Failure to Accommodate a Disability

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As a worker with a disability, certain aspects of the job application process or workplace may be difficult to navigate. Whether you have a physical or mental disability, you may need to seek a reasonable accommodation for your disability in the workplace. A California employer’s failure to accommodate a disability may be actionable. You should consult the Los Angeles disability discrimination lawyers at the Kokozian Law Firm about whether you have a viable claim.

Failure to Accommodate a Disability

California’s Fair Employment and Housing Act (FEHA) is a strong anti-discrimination law that prohibits disability discrimination in a workplace in Los Angeles or elsewhere in California. Among other things, FEHA requires employers to provide job applicants and employees with reasonable accommodations if they have a disability or a medical condition that renders them unable to perform essential job functions. A reasonable accommodation must be provided, unless an employer can show that providing the accommodation would present an undue hardship.

To lawfully deny you an accommodation due to an undue hardship, an employer must be able to establish that the accommodation would present a significant expense or difficulty in terms of certain factors. These factors include the cost and nature of the accommodation sought, your employer’s overall finances, the size of the business, and the kind of operations underway.

What is a Reasonable Accommodation?

A reasonable accommodation is any arrangement or measure that would permit you, as a job applicant or employee who has a disability, to perform essential job functions. A reasonable accommodation could include providing necessary equipment, restructuring the job, allowing for additional or more frequent breaks, modifying a work schedule, or making the facilities accessible. For example, if you are blind, a reasonable accommodation might involve providing you with a computer screen reader to perform the job’s essential functions. For another example, if you have cancer, your employer might reasonably accommodate you by shifting your schedule to permit you to receive your chemotherapy treatments and providing more frequent breaks.

Good-Faith Interactive Process

Your employer should engage with you in a timely, good-faith interactive process to figure out which accommodation would be effective to address your disability. The good-faith interactive process is an informal process in which an employer is supposed to take time to develop potential solutions that would allow an employee to continue working.

The first step in this process is to figure out what the essential functions of the job are. Factors that may be considered when deciding which job functions are essential include whether there are a limited number of employees available to whom a task can be distributed, whether the job exists to perform that task, and whether the task is highly specialized. The employer’s judgment will play a role in determining which job functions are essential. After the essential tasks are determined, the employer should talk with you to figure out what a reasonable accommodation for the disability or medical condition would be.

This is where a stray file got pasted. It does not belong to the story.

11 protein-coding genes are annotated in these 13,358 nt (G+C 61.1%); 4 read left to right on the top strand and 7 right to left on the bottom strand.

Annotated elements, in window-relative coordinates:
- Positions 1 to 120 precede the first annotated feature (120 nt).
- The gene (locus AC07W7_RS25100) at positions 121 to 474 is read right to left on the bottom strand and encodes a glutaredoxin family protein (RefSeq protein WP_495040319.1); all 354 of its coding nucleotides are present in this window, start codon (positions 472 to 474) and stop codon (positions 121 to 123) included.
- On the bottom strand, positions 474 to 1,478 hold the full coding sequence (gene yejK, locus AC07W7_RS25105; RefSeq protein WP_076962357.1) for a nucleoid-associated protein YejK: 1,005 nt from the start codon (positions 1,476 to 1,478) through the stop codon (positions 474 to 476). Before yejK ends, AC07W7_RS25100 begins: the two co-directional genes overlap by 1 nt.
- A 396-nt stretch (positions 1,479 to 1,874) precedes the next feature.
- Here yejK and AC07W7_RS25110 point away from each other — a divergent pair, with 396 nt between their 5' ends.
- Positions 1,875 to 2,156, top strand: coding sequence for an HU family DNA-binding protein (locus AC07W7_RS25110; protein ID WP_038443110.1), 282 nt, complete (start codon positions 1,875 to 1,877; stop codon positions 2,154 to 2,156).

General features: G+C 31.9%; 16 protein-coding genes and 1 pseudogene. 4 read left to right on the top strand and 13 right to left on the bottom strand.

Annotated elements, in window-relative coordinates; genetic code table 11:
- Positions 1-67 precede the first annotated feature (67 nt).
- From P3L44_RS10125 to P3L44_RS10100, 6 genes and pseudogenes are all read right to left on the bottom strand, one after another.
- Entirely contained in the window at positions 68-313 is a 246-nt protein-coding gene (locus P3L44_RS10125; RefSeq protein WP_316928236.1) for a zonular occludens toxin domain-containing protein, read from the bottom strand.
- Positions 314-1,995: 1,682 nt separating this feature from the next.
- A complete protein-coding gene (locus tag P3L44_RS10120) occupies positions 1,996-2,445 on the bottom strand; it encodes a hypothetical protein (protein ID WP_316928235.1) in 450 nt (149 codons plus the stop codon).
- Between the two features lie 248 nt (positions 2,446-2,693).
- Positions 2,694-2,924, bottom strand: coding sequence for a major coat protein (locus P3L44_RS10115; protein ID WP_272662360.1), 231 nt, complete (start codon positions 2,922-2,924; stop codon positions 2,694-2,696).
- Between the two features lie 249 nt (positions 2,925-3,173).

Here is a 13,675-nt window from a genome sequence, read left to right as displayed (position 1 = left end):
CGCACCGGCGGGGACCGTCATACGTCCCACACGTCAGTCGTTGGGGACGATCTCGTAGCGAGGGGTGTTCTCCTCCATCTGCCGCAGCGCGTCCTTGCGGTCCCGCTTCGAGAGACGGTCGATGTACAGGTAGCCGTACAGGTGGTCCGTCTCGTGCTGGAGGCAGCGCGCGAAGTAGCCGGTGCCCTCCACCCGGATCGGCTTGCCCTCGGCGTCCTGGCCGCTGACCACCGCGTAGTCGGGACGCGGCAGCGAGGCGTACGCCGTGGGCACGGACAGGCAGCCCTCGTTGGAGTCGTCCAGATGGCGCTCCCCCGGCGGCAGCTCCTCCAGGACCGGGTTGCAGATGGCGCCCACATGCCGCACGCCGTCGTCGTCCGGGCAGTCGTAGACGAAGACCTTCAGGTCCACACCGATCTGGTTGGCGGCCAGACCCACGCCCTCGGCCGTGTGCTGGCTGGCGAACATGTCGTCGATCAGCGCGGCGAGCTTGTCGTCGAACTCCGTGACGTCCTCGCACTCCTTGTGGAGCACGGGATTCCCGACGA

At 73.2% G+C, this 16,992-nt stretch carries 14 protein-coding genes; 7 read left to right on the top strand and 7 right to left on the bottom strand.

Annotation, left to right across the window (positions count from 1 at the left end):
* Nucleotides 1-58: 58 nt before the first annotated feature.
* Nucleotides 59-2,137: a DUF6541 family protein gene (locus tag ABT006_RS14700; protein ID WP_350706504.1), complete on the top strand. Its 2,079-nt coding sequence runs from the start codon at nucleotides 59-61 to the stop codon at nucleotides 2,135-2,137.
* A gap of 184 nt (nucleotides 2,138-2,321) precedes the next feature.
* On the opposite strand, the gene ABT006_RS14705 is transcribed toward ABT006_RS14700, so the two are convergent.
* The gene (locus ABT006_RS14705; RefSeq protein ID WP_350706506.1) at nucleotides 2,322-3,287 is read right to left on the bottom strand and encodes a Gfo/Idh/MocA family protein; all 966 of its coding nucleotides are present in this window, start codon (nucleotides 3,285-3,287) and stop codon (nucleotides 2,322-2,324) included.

To recover damages for an employer’s failure to accommodate a disability in Los Angeles or elsewhere in California, you will need to show that you have a covered disability, you can perform the essential job functions, and your employer failed to reasonably accommodate you. If you can establish liability for your employer’s failure to reasonably accommodate you, you may be able to recover back pay, front pay, and emotional distress damages. If the employer’s conduct was egregious, it may be appropriate to pursue punitive damages. Equitable relief, such as reinstatement, also may be appropriate.


Under FEHA, it is illegal for your employer to retaliate against you for requesting a reasonable accommodation. You may have a claim regardless of whether your employer provided the accommodation. The central question is whether your employer took an adverse action against you in response to your requesting a reasonable accommodation. For example, if your employer fails to accommodate you and terminates you for requesting the accommodation, a court is likely to view this as retaliation. Other potentially retaliatory actions can include a demotion, limiting your advancement prospects, or making another negative decision about the terms, conditions, and privileges of your employment due to your request for an accommodation.

Consult the Top Disability Discrimination Attorney

Your employer should provide a reasonable accommodation for your disability unless it would present an undue hardship to do so. If you believe that your employer’s failure to accommodate your disability has harmed you, you should talk to a disability discrimination lawyer about your situation. At the Kokozian Law Firm, our attorneys represent employees throughout California and the greater Los Angeles region. Call us at 323.857.5900 or contact us via our online form.